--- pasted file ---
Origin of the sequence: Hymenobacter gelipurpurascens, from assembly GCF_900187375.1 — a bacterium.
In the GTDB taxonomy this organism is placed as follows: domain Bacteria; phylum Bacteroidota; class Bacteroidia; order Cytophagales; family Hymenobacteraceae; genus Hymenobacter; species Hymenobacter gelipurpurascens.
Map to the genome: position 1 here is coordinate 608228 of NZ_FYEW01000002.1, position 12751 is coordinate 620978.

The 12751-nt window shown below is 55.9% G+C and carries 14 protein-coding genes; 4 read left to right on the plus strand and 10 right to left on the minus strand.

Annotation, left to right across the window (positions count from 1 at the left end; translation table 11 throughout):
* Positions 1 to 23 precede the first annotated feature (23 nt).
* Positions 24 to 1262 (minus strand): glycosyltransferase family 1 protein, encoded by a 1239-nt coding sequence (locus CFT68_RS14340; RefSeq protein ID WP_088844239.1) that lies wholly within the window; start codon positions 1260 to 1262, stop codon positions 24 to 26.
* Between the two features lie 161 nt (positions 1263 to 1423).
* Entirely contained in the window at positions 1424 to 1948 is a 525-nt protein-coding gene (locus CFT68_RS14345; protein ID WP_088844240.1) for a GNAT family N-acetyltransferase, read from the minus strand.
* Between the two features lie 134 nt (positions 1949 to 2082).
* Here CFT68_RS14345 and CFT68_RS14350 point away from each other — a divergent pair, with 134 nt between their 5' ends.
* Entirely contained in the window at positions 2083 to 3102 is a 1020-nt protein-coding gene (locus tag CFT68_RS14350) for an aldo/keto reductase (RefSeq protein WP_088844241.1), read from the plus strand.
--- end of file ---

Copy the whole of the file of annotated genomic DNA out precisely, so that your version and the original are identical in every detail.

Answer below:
Origin of the sequence: Hymenobacter gelipurpurascens, from assembly GCF_900187375.1 — a bacterium.
In the GTDB taxonomy this organism is placed as follows: domain Bacteria; phylum Bacteroidota; class Bacteroidia; order Cytophagales; family Hymenobacteraceae; genus Hymenobacter; species Hymenobacter gelipurpurascens.
Map to the genome: position 1 here is coordinate 608228 of NZ_FYEW01000002.1, position 12751 is coordinate 620978.

The 12751-nt window shown below is 55.9% G+C and carries 14 protein-coding genes; 4 read left to right on the plus strand and 10 right to left on the minus strand.

Annotation, left to right across the window (positions count from 1 at the left end; translation table 11 throughout):
* Positions 1 to 23 precede the first annotated feature (23 nt).
* Positions 24 to 1262 (minus strand): glycosyltransferase family 1 protein, encoded by a 1239-nt coding sequence (locus CFT68_RS14340; RefSeq protein ID WP_088844239.1) that lies wholly within the window; start codon positions 1260 to 1262, stop codon positions 24 to 26.
* Between the two features lie 161 nt (positions 1263 to 1423).
* Entirely contained in the window at positions 1424 to 1948 is a 525-nt protein-coding gene (locus CFT68_RS14345; protein ID WP_088844240.1) for a GNAT family N-acetyltransferase, read from the minus strand.
* Between the two features lie 134 nt (positions 1949 to 2082).
* Here CFT68_RS14345 and CFT68_RS14350 point away from each other — a divergent pair, with 134 nt between their 5' ends.
* Entirely contained in the window at positions 2083 to 3102 is a 1020-nt protein-coding gene (locus tag CFT68_RS14350) for an aldo/keto reductase (RefSeq protein WP_088844241.1), read from the plus strand.